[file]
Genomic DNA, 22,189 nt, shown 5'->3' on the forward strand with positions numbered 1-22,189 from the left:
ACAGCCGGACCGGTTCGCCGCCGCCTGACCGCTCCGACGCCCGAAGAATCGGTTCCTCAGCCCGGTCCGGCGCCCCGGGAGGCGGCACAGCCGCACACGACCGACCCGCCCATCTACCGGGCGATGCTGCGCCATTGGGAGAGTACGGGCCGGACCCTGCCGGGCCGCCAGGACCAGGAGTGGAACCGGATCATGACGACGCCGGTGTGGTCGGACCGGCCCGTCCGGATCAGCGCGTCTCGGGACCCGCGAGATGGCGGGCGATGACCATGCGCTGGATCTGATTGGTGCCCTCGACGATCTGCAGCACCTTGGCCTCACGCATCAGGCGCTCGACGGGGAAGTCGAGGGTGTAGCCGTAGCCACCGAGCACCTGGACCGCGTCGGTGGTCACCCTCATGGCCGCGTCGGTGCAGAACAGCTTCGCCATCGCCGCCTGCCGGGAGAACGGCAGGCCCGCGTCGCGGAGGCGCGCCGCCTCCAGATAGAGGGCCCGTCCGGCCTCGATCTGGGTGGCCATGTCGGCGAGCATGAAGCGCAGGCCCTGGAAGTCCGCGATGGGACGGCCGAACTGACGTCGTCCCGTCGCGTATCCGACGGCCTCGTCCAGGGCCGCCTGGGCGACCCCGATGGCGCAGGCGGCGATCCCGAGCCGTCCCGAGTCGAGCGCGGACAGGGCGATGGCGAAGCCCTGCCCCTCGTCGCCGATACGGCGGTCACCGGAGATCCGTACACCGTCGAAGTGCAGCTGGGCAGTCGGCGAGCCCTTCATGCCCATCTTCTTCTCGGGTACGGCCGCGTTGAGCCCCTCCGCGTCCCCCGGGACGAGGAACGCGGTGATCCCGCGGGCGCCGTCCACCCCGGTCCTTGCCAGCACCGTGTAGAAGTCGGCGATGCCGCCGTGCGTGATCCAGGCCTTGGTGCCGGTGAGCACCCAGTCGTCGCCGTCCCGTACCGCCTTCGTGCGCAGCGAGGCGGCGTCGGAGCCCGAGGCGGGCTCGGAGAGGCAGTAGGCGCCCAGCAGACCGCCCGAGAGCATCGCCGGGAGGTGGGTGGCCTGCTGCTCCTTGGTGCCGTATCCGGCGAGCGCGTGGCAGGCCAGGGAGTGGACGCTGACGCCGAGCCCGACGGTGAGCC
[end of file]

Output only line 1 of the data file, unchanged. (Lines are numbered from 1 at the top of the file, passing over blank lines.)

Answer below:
Genomic DNA, 22,189 nt, shown 5'->3' on the forward strand with positions numbered 1-22,189 from the left: